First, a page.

Analemma is a diagram showing the deviation of the Sun from its mean motion in the sky, as viewed from a fixed location on the Earth. Note that it says nothing about time- it can be any fixed time. Analemmas created at different times of the day have slightly different shapes. For example, see the solar analemmas taken at the same place at different times.
Solar analemma at 0700 UTC by Anthony Ayiomamitis, from solar-center.stanford.edu
Solar analemma at 1400 UTC by Anthony Ayiomamitis, from solar-center.stanford.edu
The best way to understand the effect of latitude on the shape of the analemma is to consider the effect of earth's axial tilt on the shape of the analemma.
If the Earth’s orbital path was elliptical, but its axis was not tilted, the analemma curve would be oval shaped. At the Equator, this line would be a straight line spanning from left to right or West to East.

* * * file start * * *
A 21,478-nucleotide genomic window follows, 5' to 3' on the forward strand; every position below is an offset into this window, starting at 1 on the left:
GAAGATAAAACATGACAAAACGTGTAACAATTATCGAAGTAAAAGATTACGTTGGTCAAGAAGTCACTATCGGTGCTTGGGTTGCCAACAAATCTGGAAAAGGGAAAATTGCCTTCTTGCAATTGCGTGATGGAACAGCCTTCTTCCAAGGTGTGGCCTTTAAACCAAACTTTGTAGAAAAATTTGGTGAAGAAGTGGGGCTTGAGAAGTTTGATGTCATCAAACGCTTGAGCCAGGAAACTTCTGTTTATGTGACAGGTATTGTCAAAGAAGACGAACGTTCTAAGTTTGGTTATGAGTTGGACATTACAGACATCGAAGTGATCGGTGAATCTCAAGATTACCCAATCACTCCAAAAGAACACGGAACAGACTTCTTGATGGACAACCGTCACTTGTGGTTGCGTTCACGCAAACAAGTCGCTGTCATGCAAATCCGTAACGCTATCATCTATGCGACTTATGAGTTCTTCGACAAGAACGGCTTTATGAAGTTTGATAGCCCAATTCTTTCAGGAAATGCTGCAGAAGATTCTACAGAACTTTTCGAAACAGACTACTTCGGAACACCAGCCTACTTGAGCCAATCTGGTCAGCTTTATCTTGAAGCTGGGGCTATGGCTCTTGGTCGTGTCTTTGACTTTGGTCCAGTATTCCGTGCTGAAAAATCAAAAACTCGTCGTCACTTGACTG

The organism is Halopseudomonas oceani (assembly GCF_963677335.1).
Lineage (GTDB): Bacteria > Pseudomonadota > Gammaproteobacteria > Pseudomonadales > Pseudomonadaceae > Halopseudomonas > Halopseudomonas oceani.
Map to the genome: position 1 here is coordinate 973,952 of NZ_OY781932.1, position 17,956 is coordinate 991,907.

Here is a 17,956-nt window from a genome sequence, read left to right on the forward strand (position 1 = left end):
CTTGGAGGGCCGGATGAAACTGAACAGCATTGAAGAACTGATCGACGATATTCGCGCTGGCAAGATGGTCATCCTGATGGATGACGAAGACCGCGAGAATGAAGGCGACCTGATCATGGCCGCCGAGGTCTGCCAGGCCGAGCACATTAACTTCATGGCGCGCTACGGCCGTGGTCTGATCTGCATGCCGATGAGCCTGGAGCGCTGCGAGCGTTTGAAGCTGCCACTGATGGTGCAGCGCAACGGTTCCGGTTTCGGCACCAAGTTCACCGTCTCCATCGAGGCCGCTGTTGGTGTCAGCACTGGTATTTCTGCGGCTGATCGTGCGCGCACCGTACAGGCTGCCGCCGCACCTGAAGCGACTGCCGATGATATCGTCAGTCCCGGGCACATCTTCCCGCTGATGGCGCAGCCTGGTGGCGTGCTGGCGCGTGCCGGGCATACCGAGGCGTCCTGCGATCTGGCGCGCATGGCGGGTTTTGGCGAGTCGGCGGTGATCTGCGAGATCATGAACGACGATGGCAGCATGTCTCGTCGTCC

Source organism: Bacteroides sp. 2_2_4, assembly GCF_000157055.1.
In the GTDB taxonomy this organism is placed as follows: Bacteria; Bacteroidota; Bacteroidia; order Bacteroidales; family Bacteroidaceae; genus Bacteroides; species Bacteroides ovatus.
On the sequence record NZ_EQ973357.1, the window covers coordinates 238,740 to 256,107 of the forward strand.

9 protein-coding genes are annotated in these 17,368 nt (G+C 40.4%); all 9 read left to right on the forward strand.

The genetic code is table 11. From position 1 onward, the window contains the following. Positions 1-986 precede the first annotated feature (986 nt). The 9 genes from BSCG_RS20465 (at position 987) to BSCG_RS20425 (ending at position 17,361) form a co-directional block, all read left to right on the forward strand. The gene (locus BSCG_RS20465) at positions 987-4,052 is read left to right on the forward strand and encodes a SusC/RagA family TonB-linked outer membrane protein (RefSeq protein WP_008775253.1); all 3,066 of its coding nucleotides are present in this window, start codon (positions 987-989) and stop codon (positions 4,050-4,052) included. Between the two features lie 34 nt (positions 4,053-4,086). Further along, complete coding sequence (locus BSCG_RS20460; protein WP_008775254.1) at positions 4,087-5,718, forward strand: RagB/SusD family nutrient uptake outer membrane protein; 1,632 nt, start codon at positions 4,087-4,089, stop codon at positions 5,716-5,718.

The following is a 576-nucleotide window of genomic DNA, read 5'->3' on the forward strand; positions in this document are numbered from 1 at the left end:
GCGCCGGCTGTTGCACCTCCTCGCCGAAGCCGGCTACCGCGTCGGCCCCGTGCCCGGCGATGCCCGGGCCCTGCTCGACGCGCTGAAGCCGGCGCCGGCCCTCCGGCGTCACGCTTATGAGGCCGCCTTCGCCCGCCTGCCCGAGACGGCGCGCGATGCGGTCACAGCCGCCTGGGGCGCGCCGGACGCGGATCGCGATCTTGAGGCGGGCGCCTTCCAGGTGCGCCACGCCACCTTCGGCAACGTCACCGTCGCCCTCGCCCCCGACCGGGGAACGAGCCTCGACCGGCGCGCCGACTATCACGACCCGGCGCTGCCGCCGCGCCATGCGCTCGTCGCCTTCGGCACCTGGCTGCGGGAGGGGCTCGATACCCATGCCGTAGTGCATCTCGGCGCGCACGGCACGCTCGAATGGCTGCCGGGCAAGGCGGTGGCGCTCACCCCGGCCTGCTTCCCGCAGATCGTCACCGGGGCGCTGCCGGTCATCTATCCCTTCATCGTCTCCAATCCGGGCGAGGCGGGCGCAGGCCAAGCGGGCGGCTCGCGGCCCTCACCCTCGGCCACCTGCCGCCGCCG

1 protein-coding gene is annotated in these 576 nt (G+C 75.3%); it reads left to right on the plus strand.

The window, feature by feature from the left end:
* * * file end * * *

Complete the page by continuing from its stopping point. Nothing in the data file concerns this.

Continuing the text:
The 23.5-degree axial tilt of the Earth affects the Sun’s apparent position in the sky – as the year progresses and the Earth continues to spin at an tilted axis and orbit around the Sun, the Sun seems to move up and down (North-South) in the sky. This has the effect of generating the two loops of the figure 8.
You're correct that the tilt of the analemma varies with the latitude. Observers in the Northern hemisphere will obtain an analemma curve with the broader loop at the bottom. This reverses for observers in the Southern hemisphere, where the broader loop is on the top of the curve. At equator, the anlaemma lies on its side. At north pole, only the top of the analemma would be visible, while it is the opposite at the south pole.